God is not angry or judgmental. It’s an unconditional love and all it wants is for you to fulfill your life true to that energy that lives in you, who you really are.
Note: I did not use the word He.
What is Religion?
When Emma asked me this, it was probably the one question I had a clear answer to: Religion is a way or journey you chose to take to find God. Jesus found God and he went on to teach others to do the same. When I mentioned this, I wanted to make sure she knew that just like Jesus, there have been other messengers of God; helping others in their spiritual journey.
There is not a single or right way and it may work for you and it may not. I’ve learned that you can always take bits and pieces from any religion and apply them to your own journey. Spirituality is defined by oneself and I want my children to know they have absolute control over how they connect with what lies within.
In my research, I found that this website offered a clearer definition of both Religion and Spirituality: Click Here
Life After Death
Emma’s curiosity is most intense when it comes to Heaven. I think since the death of Charlie, her American Bulldog that had been around since before her birth, she’s connected her understanding of heaven with a comfortable definitive answer of what happens with life after death.
My response to her questions about Heaven is, “I can’t give you an answer because I have never been there before, but I think that the light that makes us who we are goes back to God. Just like I told you that God is in all of us, Charlie’s light that made him who he was, goes back to God too.” Believing that those we love continue to exist calms her anxiety about death. I explain to her that death is only scary because we don’t know what happens next—-death is not the end, life just changes.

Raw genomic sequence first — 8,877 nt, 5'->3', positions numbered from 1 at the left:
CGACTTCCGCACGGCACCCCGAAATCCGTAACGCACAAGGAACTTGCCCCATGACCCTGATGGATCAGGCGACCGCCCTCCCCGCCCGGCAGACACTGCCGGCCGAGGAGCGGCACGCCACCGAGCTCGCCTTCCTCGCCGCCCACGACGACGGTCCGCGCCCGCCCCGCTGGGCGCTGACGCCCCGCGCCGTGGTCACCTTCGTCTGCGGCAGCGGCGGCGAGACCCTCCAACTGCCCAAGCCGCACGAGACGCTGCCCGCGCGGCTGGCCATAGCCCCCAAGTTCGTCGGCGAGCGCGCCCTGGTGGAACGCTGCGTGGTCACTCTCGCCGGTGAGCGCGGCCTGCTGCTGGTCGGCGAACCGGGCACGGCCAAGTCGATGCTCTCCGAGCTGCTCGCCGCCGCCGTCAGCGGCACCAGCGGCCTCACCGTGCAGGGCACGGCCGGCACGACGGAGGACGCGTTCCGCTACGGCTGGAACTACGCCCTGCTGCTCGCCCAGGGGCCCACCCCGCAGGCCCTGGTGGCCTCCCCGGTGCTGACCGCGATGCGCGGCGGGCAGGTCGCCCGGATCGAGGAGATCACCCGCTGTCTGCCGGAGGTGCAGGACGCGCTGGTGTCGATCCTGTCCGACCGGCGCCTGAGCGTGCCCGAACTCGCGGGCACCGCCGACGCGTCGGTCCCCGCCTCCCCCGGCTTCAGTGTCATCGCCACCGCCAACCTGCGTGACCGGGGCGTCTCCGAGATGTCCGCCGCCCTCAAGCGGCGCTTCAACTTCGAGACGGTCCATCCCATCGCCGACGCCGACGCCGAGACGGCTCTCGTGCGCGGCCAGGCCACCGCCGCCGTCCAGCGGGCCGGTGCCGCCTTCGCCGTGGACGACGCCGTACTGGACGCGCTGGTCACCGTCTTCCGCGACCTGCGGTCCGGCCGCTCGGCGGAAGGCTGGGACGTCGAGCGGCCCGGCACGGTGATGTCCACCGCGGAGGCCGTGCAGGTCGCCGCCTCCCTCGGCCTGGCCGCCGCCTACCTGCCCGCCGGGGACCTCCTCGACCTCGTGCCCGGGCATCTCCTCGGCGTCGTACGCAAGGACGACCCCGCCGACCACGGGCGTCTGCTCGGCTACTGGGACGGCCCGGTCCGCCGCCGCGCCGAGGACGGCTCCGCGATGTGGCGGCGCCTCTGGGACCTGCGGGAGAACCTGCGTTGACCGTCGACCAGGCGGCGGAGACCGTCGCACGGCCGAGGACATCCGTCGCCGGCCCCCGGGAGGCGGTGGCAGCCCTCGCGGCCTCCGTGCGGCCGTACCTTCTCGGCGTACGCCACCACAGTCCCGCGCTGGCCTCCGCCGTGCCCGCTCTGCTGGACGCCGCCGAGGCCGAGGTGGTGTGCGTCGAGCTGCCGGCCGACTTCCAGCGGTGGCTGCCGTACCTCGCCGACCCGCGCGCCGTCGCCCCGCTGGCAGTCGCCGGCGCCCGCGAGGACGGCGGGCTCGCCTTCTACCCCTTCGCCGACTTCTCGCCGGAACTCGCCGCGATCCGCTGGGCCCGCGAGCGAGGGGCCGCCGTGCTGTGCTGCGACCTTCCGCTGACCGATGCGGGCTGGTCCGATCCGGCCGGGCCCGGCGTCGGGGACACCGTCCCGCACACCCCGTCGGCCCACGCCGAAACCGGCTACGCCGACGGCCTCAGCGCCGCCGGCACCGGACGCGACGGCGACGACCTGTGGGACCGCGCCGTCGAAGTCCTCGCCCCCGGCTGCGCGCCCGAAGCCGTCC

I don’t believe in hell or the Devil. I believe that the existence of evil lies in people’s distance from Love and therefore, God. I don’t ever want to use the ideas of hell or the Devil to control my children’s behaviors. By teaching them about Kindness and Compassion, Acceptance, Gratitude, Living in Truth, etc., my hope is that they will lead their lives according to these beliefs. I not only talk about it; I show them through action. I teach them that through acts of Love, I am sending out prayers into the universe and that everything I put out into the world, it is reflected back into my life.